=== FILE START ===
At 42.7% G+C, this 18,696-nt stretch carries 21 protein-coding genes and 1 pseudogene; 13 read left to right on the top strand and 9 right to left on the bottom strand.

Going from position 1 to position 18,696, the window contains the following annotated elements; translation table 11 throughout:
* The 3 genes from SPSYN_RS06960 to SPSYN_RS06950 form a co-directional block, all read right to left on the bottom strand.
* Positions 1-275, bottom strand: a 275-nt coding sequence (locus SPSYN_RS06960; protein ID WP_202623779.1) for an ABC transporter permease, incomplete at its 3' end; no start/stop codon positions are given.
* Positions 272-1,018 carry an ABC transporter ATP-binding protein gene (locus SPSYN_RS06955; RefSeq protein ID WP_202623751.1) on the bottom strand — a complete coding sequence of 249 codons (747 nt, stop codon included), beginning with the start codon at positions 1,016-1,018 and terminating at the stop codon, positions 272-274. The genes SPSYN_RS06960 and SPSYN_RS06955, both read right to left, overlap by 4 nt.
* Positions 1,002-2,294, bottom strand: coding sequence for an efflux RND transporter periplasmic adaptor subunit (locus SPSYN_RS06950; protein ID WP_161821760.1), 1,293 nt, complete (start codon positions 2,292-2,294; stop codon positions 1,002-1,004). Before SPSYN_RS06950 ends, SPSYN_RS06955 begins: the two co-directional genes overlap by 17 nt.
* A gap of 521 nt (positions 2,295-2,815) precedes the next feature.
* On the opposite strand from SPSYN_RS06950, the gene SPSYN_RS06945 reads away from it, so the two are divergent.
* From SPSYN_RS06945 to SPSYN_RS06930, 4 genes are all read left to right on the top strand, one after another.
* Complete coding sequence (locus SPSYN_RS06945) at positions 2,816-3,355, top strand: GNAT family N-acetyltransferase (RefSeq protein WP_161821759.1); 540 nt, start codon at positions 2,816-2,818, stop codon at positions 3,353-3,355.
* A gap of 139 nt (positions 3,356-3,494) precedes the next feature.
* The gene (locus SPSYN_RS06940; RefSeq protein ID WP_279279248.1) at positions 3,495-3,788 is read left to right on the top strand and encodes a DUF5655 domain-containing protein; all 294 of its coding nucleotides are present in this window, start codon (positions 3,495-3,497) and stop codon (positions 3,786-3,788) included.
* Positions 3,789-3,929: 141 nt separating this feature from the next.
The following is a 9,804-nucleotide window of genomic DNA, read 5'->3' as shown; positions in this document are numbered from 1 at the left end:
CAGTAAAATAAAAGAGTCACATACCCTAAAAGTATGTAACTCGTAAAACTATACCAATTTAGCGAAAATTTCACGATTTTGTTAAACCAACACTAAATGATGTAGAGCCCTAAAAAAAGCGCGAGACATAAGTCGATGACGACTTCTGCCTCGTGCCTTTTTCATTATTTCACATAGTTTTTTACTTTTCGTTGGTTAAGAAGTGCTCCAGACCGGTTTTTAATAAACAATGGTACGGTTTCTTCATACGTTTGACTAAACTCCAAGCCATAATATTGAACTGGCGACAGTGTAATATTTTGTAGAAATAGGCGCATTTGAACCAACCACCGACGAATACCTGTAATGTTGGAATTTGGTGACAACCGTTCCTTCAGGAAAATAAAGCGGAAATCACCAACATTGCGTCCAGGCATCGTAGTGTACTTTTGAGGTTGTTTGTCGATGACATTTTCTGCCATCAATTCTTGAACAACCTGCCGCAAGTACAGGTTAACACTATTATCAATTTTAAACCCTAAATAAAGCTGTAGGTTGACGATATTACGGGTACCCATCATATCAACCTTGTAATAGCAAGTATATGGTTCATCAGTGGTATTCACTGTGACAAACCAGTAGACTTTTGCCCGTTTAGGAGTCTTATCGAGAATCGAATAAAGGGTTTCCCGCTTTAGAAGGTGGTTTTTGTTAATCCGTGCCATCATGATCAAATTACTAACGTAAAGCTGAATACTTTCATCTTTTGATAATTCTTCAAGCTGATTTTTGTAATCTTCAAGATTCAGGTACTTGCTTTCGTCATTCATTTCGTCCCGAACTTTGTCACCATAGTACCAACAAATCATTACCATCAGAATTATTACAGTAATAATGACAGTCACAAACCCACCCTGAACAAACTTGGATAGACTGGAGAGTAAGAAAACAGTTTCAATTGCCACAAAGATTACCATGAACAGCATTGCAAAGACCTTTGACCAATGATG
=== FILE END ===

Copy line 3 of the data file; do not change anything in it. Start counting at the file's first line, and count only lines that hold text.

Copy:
* The 3 genes from SPSYN_RS06960 to SPSYN_RS06950 form a co-directional block, all read right to left on the bottom strand.